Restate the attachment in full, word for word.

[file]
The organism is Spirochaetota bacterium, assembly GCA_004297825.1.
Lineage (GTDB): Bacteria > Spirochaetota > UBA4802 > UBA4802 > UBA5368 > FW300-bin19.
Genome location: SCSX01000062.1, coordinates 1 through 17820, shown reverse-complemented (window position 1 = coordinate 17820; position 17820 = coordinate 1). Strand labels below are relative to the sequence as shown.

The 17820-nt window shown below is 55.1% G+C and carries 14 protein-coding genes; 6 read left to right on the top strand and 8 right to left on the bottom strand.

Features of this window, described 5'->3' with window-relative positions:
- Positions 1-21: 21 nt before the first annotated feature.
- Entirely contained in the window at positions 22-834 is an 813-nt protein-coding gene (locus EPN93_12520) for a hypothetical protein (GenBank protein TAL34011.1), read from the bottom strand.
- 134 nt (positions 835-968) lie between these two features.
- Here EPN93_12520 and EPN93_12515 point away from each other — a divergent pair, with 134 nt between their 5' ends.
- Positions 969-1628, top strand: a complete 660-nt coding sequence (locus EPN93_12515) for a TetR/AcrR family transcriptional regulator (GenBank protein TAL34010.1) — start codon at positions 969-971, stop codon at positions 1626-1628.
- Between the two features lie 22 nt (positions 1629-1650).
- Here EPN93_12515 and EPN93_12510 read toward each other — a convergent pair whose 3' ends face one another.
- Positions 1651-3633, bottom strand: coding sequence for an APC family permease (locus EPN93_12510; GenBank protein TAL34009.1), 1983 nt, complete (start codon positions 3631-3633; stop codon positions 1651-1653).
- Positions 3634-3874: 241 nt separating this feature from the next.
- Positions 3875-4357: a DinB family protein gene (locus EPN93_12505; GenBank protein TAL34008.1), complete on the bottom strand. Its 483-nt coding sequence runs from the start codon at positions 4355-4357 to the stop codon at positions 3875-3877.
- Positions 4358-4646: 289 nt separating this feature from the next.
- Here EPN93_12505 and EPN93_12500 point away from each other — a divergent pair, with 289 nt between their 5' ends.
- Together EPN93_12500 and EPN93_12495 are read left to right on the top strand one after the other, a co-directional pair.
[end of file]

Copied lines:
The organism is Spirochaetota bacterium, assembly GCA_004297825.1.
Lineage (GTDB): Bacteria > Spirochaetota > UBA4802 > UBA4802 > UBA5368 > FW300-bin19.
Genome location: SCSX01000062.1, coordinates 1 through 17820, shown reverse-complemented (window position 1 = coordinate 17820; position 17820 = coordinate 1). Strand labels below are relative to the sequence as shown.

The 17820-nt window shown below is 55.1% G+C and carries 14 protein-coding genes; 6 read left to right on the top strand and 8 right to left on the bottom strand.

Features of this window, described 5'->3' with window-relative positions:
- Positions 1-21: 21 nt before the first annotated feature.
- Entirely contained in the window at positions 22-834 is an 813-nt protein-coding gene (locus EPN93_12520) for a hypothetical protein (GenBank protein TAL34011.1), read from the bottom strand.
- 134 nt (positions 835-968) lie between these two features.
- Here EPN93_12520 and EPN93_12515 point away from each other — a divergent pair, with 134 nt between their 5' ends.
- Positions 969-1628, top strand: a complete 660-nt coding sequence (locus EPN93_12515) for a TetR/AcrR family transcriptional regulator (GenBank protein TAL34010.1) — start codon at positions 969-971, stop codon at positions 1626-1628.
- Between the two features lie 22 nt (positions 1629-1650).
- Here EPN93_12515 and EPN93_12510 read toward each other — a convergent pair whose 3' ends face one another.
- Positions 1651-3633, bottom strand: coding sequence for an APC family permease (locus EPN93_12510; GenBank protein TAL34009.1), 1983 nt, complete (start codon positions 3631-3633; stop codon positions 1651-1653).
- Positions 3634-3874: 241 nt separating this feature from the next.
- Positions 3875-4357: a DinB family protein gene (locus EPN93_12505; GenBank protein TAL34008.1), complete on the bottom strand. Its 483-nt coding sequence runs from the start codon at positions 4355-4357 to the stop codon at positions 3875-3877.
- Positions 4358-4646: 289 nt separating this feature from the next.
- Here EPN93_12505 and EPN93_12500 point away from each other — a divergent pair, with 289 nt between their 5' ends.
- Together EPN93_12500 and EPN93_12495 are read left to right on the top strand one after the other, a co-directional pair.